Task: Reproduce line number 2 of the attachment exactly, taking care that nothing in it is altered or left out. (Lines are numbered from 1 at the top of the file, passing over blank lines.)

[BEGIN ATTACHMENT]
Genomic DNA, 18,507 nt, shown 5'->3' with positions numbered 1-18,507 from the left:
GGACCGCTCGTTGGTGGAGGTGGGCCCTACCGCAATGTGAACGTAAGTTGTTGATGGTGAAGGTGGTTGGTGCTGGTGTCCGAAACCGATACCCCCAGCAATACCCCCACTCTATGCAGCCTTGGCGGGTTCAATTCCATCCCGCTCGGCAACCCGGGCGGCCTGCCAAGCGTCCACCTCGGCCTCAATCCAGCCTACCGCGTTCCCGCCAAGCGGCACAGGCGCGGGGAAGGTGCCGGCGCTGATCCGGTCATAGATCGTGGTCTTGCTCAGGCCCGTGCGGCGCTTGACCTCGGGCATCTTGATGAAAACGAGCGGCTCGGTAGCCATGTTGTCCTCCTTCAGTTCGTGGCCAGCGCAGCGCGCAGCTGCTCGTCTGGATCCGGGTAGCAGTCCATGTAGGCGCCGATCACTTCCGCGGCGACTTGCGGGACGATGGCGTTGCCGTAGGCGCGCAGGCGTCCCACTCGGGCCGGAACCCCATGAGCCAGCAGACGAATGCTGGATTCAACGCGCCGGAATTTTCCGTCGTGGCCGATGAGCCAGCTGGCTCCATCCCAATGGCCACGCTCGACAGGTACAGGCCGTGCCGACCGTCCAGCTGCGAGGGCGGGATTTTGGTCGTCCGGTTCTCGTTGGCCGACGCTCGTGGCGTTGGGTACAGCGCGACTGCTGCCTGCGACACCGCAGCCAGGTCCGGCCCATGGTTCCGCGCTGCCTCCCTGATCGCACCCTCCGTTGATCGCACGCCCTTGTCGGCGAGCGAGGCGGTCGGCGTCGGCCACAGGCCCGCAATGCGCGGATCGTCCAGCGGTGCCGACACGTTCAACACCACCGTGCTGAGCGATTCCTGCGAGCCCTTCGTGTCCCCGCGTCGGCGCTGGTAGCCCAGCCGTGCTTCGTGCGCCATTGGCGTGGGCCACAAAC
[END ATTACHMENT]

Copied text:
GGACCGCTCGTTGGTGGAGGTGGGCCCTACCGCAATGTGAACGTAAGTTGTTGATGGTGAAGGTGGTTGGTGCTGGTGTCCGAAACCGATACCCCCAGCAATACCCCCACTCTATGCAGCCTTGGCGGGTTCAATTCCATCCCGCTCGGCAACCCGGGCGGCCTGCCAAGCGTCCACCTCGGCCTCAATCCAGCCTACCGCGTTCCCGCCAAGCGGCACAGGCGCGGGGAAGGTGCCGGCGCTGATCCGGTCATAGATCGTGGTCTTGCTCAGGCCCGTGCGGCGCTTGACCTCGGGCATCTTGATGAAAACGAGCGGCTCGGTAGCCATGTTGTCCTCCTTCAGTTCGTGGCCAGCGCAGCGCGCAGCTGCTCGTCTGGATCCGGGTAGCAGTCCATGTAGGCGCCGATCACTTCCGCGGCGACTTGCGGGACGATGGCGTTGCCGTAGGCGCGCAGGCGTCCCACTCGGGCCGGAACCCCATGAGCCAGCAGACGAATGCTGGATTCAACGCGCCGGAATTTTCCGTCGTGGCCGATGAGCCAGCTGGCTCCATCCCAATGGCCACGCTCGACAGGTACAGGCCGTGCCGACCGTCCAGCTGCGAGGGCGGGATTTTGGTCGTCCGGTTCTCGTTGGCCGACGCTCGTGGCGTTGGGTACAGCGCGACTGCTGCCTGCGACACCGCAGCCAGGTCCGGCCCATGGTTCCGCGCTGCCTCCCTGATCGCACCCTCCGTTGATCGCACGCCCTTGTCGGCGAGCGAGGCGGTCGGCGTCGGCCACAGGCCCGCAATGCGCGGATCGTCCAGCGGTGCCGACACGTTCAACACCACCGTGCTGAGCGATTCCTGCGAGCCCTTCGTGTCCCCGCGTCGGCGCTGGTAGCCCAGCCGTGCTTCGTGCGCCATTGGCGTGGGCCACAAAC